The David Eales Memorial ride is an award-winning 4-6 day group charity ride from London (or Dunkerque) to Amsterdam each September. The ride is long but leisurely, averaging 60 miles (about 100km) each day. The cycling conditions in Belgium and the Netherlands are level and pleasant, allowing riders to take in the scenery along the route.
Riders organise in groups of 4-6 with advice and support from veterans of the ride. Hostels are booked by the groups themselves, and group members perform navigation and logistics for one another while riding. We’re also hoping to have ground crews at home to run communication and coordination with our social media accounts, so subscribe to our lists if you’re interested.
The printed manual distills experience from the 2016 and 2017 events into an outline for forming your team and conducting the ride. It contains advice on packing and preparations, organising your team, fundraising, and a description of the route complete with knooppunten sequences and high-level maps. There are also links to recommended hostels, maps, and software as well as advice on booking your return trip after the ride.
Copies are available at meetings and social rides, or you can download the PDF.
It’s too late to sign up for the 2018 ride, but you can help support us by sponsoring riders via their JustGiving pages. Riders typically support one of two Charities, and their goals are joined together collectively on their fundraising team pages.
The 2018 teams are:
Check out their pages and help support the ride!
The 2018 ride will run from 15-18 September, with an optional UK leg on the 13th and 14th.
Most teams riding from London to Dover will do so on this Thursday and/or Friday. People taking the train to Dover will do so on the 14th, and everyone should aim to take the ferry to Dunkerque on the evening of the 14th.
Dunkerque to Brugge, via Veurne.
Brugge to Antwerp, via Ghent
Antwerp to Rotterdam, via Roosendaal
Rotterdam to Amsterdam, via Hazerswoude
Registration for the 2018 ride is now closed, but watch this space for 2019!
To sign up for the ride, please fill out this form over on the London Cycling Campaign’s site. You will be asked for some basic contact details, as well as some questions about how you’d like to complete the ride.
Upon filling out the form, you will have the option to be subscribed to regular e-mail updates, and we’ll also give you access to real-time messaging via our Telegram chat system.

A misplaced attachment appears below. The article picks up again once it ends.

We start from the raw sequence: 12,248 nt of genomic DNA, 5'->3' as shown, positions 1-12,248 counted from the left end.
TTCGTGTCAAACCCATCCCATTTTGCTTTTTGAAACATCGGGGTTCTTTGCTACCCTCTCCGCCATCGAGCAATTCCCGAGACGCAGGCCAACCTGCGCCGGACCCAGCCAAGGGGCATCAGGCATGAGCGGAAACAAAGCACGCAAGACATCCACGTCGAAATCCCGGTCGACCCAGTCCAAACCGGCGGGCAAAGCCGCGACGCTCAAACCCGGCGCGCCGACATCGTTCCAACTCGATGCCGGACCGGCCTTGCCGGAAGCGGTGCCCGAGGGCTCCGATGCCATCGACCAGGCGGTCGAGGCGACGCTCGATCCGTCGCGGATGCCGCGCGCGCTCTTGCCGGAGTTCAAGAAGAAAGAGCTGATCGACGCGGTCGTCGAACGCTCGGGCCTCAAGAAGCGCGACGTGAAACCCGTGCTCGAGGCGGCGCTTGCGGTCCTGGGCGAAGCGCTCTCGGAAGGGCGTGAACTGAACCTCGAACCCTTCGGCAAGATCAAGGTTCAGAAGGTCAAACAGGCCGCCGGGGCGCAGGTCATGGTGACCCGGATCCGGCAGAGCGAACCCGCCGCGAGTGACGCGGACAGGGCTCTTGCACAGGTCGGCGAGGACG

We also have an official Twitter account:
@eales_ride, and you can follow the
#ealesride hashtag for ride updates there.
For an idea of the ride’s route, take a look at this on-line map. The
< buttons will move you forward and backward along points of interest along the way.
The core waypoints of the ride are as follows:
Most riders meet at a pub near the Dover ferry terminal on the evening before the start of the ride, and travel to the hostel in Dunkerque together.
While most riders take their bikes down to Dover by train, the more adventurous participants will ride from Parliament Square in London to Dover over two days, spending a night in Whitstable. Even more dedicated riders may attempt London to Dover in a single day.
The route is published on bikemap.net, and the more technically inclined can download the GPX or KML route file for use in mapping apps or routefinding devices.
Riders are asked to raise funds for two charities which have a personal connection to David Eales. Veterans will help new riders in setting up fundraising pages and reaching out for pledges.
David was a passionate advocate for the transformative power of cycling, and took an active role in a wide range of cycling groups in London. Many of these were local chapters of the London Cycling Campaign, who inspired the very first ride. It was this first LCC ride in 2016 that David had planned to participate in, and we dedicated the event to his memory when he was taken from us mere months before departure.
While you’re at it, joining the LCC as a member wouldn’t go amiss!
The SJS Awareness UK charity funds research into the alarming disease that took David from us so suddenly in 2016.
In 2016, 6 people rode to Amsterdam. One rode from Dunkerque, three had to take a train for part of the UK segment, and two made it all the way from London to Amsterdam under their own power.
In 2017, 13 people rode: six rode from London (though one had to turn back at Rotterdam), and seven joined in Dunkerque. We travelled in three squads of 4-5 riders, and had enough separate arrivals that we couldn’t all pose for one photo at the end!